bodies acting as my Friends and by two of my Deputy Directors-General —
Valentine Rugwabiza has taken up the TRIMs issues and Rufus Yerxa who
has been consulting on the issues of GIs and relationship between the
TRIPS Agreement and the Convention on Biological Diversity (CBD).
Overall, I regret that the situation has clearly not evolved
significantly since my predecessor reported to the General Council in
July. Therefore, with the aim of ensuring that we can fulfil the
commitment we undertook at Doha, paragraph 33 of the draft Ministerial
text which is now before you, proposes continuing this process and
reiterates the instructions given last July to all relevant bodies to
find appropriate solutions as a priority. But as I have already stressed
to TNC participants, we will need both flexibility and creativity in our
approaches in order to respect our mandate.
A last word, Madam Chair, to all delegations who are now finalizing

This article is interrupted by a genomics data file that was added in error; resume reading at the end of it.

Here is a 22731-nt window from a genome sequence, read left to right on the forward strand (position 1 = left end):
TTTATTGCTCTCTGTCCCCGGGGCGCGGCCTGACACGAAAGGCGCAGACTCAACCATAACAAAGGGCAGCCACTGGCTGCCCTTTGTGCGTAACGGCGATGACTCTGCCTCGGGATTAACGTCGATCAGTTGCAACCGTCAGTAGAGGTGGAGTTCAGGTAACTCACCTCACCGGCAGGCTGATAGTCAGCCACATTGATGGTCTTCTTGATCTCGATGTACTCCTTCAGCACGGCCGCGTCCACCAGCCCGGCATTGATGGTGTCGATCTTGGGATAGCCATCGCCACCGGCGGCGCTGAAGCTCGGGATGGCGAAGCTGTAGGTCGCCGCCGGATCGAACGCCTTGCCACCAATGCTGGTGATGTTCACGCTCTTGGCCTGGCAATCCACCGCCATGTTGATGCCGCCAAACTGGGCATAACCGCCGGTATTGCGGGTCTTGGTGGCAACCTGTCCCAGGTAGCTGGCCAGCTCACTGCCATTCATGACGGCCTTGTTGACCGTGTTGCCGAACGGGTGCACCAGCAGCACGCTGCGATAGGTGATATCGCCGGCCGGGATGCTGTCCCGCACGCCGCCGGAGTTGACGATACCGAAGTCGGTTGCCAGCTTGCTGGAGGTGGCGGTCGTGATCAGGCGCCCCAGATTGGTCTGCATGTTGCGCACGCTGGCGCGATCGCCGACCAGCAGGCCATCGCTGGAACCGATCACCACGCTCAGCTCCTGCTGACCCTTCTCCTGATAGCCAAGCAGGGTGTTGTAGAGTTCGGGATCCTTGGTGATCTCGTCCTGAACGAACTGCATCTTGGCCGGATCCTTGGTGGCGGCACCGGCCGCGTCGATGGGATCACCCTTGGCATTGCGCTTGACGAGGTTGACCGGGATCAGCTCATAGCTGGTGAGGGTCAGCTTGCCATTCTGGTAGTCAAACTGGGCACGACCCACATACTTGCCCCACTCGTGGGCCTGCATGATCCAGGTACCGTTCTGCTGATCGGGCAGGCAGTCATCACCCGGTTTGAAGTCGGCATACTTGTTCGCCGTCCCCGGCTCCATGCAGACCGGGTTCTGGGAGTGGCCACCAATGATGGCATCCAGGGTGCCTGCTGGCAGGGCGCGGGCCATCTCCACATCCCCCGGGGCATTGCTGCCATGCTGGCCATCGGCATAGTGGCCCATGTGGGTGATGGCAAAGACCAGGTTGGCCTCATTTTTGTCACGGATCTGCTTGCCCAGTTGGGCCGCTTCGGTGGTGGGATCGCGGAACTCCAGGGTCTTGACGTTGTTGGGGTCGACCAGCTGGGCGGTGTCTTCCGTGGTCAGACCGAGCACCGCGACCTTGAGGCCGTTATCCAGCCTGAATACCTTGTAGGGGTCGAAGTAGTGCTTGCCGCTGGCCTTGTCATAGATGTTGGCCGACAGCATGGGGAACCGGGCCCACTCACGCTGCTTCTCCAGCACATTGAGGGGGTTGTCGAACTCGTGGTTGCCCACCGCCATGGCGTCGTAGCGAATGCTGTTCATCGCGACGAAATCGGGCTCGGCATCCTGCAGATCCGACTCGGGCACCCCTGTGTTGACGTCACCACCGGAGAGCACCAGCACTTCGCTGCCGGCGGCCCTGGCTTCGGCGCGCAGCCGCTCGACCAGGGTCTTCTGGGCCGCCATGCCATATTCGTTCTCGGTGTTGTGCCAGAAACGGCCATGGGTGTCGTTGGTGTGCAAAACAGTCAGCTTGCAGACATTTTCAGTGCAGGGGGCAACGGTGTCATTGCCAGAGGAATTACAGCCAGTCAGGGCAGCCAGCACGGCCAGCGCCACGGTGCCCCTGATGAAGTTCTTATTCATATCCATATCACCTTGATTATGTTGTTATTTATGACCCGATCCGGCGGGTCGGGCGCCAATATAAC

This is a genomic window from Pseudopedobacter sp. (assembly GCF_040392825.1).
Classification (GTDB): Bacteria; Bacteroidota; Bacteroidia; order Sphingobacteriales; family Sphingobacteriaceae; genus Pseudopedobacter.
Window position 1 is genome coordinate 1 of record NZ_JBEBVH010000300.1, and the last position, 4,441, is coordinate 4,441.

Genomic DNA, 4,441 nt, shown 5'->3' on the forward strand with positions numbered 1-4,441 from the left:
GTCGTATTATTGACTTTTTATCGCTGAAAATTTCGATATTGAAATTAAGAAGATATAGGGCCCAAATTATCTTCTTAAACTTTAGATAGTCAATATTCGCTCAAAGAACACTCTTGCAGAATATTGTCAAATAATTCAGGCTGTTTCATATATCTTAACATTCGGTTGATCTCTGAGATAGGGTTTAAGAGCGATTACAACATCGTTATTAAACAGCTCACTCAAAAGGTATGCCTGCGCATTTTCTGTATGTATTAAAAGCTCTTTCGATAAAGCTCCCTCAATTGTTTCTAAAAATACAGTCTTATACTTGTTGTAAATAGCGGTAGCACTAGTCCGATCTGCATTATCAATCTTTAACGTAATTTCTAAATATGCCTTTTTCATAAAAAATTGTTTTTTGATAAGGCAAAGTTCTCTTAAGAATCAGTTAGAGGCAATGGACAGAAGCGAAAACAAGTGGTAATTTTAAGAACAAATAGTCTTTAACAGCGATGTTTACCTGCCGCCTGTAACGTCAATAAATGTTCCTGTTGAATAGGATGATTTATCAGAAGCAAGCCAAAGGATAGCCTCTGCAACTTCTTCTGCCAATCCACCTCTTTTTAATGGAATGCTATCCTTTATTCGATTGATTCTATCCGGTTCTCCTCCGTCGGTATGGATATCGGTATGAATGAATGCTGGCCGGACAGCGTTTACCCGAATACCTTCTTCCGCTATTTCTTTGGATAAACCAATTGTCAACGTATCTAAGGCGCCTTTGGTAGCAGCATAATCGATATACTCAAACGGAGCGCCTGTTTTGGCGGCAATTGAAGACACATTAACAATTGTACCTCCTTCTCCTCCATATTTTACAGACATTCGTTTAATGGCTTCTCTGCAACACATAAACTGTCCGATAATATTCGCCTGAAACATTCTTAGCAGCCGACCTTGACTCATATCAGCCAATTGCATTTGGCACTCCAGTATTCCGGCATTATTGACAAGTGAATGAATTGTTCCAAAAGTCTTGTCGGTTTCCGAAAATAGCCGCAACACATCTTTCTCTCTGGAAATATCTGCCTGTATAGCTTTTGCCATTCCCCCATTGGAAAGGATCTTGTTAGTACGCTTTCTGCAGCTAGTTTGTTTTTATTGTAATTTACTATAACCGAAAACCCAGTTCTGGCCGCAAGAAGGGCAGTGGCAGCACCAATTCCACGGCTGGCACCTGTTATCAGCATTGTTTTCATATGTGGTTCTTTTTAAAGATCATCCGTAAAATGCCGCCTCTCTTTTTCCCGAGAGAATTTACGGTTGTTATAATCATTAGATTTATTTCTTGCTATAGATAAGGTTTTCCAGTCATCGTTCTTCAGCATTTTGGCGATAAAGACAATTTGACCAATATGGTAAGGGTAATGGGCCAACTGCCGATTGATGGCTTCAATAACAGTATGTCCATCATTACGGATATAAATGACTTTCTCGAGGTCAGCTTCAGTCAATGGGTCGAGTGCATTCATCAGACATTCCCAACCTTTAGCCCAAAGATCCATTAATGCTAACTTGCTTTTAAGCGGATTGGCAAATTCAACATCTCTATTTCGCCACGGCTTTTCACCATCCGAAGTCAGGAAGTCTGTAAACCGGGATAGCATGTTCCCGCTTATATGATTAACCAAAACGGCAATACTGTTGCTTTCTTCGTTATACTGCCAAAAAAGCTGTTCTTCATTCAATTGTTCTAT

preparations for the Hong Kong Conference: in just a few days, Ministers
will be gathering in the Convention Centre by Hong Kong harbour and will
be called to decide on a variety of far-reaching issues, contained in
almost 40 pages of Declaration. It is our collective responsibility to
provide Ministers with an objective, balanced and tranquil evaluation of
the current situation of negotiations, which will allow them to take
well-informed decisions. I therefore appeal to all of you to make the
best of this unique opportunity to help achieving an strengthened,
improved and fairer multilateral system.
Thank you, Madam Chair.